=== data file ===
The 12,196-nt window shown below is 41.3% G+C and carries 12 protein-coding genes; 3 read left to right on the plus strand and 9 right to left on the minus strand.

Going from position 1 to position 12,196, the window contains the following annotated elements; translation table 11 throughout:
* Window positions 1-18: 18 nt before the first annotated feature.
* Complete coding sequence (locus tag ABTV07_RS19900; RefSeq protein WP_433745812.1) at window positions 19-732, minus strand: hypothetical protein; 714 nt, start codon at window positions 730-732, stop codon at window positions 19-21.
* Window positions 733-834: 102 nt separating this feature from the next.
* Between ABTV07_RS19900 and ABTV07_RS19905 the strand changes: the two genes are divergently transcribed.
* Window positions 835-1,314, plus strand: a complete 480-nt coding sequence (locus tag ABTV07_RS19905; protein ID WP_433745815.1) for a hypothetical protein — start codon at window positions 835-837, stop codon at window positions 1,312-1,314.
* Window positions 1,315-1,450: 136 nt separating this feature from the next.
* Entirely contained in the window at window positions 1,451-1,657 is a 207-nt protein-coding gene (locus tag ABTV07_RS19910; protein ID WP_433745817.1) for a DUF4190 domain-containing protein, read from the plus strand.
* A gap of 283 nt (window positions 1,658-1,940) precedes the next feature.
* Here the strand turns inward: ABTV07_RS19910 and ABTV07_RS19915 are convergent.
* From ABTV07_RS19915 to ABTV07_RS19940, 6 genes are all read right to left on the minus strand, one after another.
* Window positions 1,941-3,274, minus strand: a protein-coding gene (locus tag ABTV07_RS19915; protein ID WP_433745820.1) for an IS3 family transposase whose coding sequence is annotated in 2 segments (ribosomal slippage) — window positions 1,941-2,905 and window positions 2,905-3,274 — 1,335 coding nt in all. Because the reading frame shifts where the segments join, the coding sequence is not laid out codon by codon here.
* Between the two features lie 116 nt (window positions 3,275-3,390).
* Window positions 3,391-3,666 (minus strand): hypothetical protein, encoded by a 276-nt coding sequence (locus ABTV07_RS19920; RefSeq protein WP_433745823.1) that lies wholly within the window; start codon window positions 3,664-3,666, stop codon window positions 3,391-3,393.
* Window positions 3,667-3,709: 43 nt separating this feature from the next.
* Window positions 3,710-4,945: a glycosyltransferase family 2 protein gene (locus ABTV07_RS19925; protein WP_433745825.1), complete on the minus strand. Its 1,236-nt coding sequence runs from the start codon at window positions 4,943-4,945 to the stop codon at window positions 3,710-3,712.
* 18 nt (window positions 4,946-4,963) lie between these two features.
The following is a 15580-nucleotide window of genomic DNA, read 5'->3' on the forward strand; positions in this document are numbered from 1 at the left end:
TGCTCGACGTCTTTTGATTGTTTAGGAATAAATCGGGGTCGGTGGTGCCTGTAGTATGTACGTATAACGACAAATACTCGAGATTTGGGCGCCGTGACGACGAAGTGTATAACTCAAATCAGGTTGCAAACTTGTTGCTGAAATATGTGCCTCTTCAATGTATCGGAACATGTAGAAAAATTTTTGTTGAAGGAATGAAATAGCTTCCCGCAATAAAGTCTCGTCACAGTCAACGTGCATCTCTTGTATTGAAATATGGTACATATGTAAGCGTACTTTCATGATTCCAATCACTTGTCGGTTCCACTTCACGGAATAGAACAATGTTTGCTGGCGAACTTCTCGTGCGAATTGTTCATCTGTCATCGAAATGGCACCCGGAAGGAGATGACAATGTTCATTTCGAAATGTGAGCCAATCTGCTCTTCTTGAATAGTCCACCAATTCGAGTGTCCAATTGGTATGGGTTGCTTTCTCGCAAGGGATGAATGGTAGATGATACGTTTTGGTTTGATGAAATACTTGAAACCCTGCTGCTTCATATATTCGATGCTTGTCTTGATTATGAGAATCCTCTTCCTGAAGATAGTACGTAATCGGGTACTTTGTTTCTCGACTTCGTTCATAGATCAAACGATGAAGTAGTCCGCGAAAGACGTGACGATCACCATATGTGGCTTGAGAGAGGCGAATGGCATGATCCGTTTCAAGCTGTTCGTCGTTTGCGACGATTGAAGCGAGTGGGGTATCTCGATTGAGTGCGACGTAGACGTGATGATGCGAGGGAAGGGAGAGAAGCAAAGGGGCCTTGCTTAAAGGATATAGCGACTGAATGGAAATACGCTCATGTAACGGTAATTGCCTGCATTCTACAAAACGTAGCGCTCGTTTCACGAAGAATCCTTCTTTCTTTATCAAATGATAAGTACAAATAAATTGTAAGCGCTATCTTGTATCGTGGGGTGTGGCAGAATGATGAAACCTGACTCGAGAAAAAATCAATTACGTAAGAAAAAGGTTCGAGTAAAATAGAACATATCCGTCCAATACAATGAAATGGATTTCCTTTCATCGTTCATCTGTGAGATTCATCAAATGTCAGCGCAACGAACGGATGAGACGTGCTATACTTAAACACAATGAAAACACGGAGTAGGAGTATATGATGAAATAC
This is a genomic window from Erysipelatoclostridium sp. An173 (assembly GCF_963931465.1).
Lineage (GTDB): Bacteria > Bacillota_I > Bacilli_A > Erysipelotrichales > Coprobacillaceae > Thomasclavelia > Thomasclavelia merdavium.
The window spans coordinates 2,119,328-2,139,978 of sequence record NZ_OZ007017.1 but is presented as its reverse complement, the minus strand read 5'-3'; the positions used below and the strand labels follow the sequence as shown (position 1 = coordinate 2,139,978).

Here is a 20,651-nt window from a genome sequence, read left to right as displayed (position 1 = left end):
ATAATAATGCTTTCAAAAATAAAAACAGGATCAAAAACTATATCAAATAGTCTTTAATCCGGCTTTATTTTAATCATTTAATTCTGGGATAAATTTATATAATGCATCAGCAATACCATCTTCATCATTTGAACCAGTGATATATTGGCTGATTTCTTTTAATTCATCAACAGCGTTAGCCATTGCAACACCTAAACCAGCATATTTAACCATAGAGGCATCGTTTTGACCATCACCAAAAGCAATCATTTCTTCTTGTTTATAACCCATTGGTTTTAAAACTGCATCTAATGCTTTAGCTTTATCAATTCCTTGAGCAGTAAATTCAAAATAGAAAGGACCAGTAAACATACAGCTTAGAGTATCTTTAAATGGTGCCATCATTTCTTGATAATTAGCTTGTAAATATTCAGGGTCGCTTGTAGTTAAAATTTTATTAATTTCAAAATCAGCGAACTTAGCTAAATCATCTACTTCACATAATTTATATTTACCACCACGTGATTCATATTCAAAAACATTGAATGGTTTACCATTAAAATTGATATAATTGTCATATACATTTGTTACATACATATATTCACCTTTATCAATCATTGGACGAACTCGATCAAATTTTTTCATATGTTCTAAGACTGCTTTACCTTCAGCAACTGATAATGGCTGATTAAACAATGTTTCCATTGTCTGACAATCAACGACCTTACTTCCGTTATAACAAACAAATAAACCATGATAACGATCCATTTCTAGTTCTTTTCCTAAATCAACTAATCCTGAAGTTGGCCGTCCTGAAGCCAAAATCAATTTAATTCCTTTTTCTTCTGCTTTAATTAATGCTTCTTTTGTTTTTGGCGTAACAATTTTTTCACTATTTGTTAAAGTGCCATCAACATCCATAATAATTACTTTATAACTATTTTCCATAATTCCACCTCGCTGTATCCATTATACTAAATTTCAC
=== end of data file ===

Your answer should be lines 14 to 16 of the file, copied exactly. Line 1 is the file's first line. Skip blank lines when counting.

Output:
* Between the two features lie 116 nt (window positions 3,275-3,390).
* Window positions 3,391-3,666 (minus strand): hypothetical protein, encoded by a 276-nt coding sequence (locus ABTV07_RS19920; RefSeq protein WP_433745823.1) that lies wholly within the window; start codon window positions 3,664-3,666, stop codon window positions 3,391-3,393.
* Window positions 3,667-3,709: 43 nt separating this feature from the next.